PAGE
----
The site of the most notorious nuclear accident in history has been given a second life as a station for solar panels. 3,800 solar panels now populate the landscape at Chernobyl in Russia. High radiation levels have made it impossible to live or work in Chernobyl for decades, but now scientists will harness enough energy from the solar panels there to power about 2,000 homes in other parts of the region.
  7. impede
    be a hindrance or obstacle to
    “We ask evacuees to be patient as we begin recovery,” the county tweeted Thursday. “It is not safe for you to return yet and will impede the progress of our first responders.” - The Wall Street Journal (Oct.11, 2018)
    Hurricane Michael made landfall this week, bringing heavy rain and destruction to the Florida panhandle. Michael is the worst storm to hit Florida in 167 years and the third-most powerful storm to make landfall in the U.S.
  8. iteration
    the act or process of doing or saying again
    The fourth iteration of “A Star Is Born,” directed by Bradley Cooper, arrived in theaters amid a wave of positive buzz and an awards campaign that’s gained traction since its debut at the Venice Film Festival on Sept. 5. - (Oct. 7, 2018)
    It was a huge week at the movies. The comic book adventure Venom took in $80 million dollars, and the remake A Star Is Born grossed over $40 million. These two movies combined to make this best October weekend ever for North American ticket sales.
  9. languish
    lose vigor, health, or flesh, as through grief
    Facebook rolled out Messenger in 2011. It bought Instagram in 2012 and WhatsApp in 2014, adding to its lineup of apps as Google+ languished. - The Wall Street Journal (Oct. 8, 2018)
    Google is pulling the plug on Google+, its application that was supposed to compete with Facebook. The social media platform began as an invitation-only project, but never really caught on with the larger public. Languish is a dramatic word that implies a lot of suffering due to neglect.
  10. mitigate
    lessen or to try to lessen the seriousness or extent of
    “This report makes it clear: There is no way to mitigate climate change without getting rid of coal,” said Drew Shindell, a climate scientist at Duke University and an author of the report. - The New York Times (Oct. 7, 2018)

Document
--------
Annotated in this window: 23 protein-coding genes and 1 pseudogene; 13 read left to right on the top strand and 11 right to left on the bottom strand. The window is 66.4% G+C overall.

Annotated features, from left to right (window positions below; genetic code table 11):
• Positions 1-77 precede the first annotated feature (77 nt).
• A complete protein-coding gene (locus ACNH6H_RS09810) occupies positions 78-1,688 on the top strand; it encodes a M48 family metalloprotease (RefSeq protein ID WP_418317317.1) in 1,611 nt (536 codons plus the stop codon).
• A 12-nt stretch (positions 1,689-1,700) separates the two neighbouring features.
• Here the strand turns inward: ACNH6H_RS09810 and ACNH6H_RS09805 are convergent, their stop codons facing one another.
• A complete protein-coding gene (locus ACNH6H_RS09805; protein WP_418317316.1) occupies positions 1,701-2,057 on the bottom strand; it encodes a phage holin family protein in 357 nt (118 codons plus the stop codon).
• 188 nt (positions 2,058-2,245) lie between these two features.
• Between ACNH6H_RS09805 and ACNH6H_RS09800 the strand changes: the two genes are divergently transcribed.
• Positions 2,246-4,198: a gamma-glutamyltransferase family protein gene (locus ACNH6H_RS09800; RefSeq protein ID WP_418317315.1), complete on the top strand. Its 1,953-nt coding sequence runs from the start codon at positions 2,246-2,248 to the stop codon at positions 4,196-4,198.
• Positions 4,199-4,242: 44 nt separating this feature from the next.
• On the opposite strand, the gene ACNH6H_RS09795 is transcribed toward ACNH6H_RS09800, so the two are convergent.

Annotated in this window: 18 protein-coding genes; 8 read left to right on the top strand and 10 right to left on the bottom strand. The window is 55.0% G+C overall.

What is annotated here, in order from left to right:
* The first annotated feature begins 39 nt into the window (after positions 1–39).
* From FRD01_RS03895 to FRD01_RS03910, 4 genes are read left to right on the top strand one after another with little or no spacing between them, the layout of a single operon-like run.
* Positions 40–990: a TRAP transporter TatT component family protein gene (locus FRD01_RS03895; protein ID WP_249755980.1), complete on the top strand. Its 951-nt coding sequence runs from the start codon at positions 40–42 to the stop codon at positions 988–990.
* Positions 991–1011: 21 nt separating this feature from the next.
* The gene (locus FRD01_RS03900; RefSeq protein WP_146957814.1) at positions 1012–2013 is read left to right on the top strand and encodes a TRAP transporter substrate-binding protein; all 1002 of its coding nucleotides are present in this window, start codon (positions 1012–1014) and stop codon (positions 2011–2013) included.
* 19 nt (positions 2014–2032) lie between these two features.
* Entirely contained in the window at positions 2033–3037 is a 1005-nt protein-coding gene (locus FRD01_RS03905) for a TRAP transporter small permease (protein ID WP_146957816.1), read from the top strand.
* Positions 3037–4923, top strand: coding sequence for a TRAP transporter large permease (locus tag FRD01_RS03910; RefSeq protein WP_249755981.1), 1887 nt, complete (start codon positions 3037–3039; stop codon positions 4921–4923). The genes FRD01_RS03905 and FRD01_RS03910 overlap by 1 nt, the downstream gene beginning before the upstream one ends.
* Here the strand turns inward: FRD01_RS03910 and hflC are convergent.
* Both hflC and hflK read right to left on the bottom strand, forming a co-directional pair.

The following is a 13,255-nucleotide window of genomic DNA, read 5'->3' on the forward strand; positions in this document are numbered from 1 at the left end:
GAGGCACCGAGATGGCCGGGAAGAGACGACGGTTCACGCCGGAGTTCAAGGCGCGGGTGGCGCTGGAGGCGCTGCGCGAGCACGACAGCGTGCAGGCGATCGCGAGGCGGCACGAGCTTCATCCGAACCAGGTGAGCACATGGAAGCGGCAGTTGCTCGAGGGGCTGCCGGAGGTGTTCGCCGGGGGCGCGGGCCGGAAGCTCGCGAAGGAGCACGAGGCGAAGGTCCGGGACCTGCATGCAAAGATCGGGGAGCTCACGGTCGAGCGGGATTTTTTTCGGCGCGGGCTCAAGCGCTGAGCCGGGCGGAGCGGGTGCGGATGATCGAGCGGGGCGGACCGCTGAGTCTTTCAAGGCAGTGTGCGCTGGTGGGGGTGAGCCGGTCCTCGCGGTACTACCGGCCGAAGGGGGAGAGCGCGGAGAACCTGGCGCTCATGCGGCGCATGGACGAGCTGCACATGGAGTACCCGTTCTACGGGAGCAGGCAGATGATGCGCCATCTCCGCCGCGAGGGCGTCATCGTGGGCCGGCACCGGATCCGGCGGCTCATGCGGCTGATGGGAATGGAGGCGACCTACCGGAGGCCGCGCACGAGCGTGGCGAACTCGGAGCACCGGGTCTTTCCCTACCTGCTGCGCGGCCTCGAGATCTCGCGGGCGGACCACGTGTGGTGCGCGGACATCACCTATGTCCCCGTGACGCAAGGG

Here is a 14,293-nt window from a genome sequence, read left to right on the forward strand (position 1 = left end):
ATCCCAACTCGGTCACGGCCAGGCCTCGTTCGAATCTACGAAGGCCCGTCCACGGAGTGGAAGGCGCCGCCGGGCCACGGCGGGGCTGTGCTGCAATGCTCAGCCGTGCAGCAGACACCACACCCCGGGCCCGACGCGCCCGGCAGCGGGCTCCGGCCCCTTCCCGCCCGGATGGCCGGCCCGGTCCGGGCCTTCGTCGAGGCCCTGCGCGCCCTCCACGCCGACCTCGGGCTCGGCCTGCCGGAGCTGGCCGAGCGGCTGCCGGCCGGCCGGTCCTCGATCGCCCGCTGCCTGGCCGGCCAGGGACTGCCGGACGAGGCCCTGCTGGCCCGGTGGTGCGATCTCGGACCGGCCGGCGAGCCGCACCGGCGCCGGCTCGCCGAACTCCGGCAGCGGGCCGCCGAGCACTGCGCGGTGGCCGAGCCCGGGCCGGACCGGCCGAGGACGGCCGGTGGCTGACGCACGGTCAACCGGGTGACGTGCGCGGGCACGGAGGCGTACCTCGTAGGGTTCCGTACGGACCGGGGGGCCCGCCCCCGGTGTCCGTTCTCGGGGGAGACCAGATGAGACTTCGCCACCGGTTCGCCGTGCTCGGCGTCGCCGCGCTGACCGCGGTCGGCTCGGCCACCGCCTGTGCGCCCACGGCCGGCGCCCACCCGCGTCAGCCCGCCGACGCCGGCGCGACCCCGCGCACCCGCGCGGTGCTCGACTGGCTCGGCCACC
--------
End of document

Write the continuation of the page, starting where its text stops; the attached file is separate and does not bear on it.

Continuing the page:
A United Nations panel released a report on climate change this week, and the predictions are dire. The report predicts major ecological disaster by the year 2040 if greenhouse gas emissions aren’t reduced drastically. There is no precedent for reducing emissions this much this quickly, but the report urges swift action. The report was prepared for the Paris accord, which the United States pulled out of.
  11. surge
    a sudden or abrupt strong increase
    Ocampo and Finch were stunned by the surge of generosity – but they also knew that they didn’t need such wealth; so they asked Capron to shut down the donation page. - (Oct. 8, 2018)
    After one couple’s house was looted during the aftermath of a recent hurricane, their friends start a fund to raise money to replace the stolen items. The fund raised $10,000 more than its goal of $5000, so the couple is donating the surplus to a charity which provides assistance to military personnel affected by the hurricane.
  12. turbulence
    a state of violent disturbance and disorder
    But people familiar with their relationship said it had improved before the latest turbulence. - The Wall Street Journal (Oct. 8, 2018)
    President Trump has decided not to oust the man who is second-in-command at the Justice Department, Rod Rosenstein. Last week it looked like Rosenstein was either going to be fired or resign, but apparently he and President Trump had a meeting on Air Force One and Rosenstein’s job is safe for now. Rosenstein has oversight of the Special Counsel Mueller's investigation into Russian interference in the 2016 presidential election.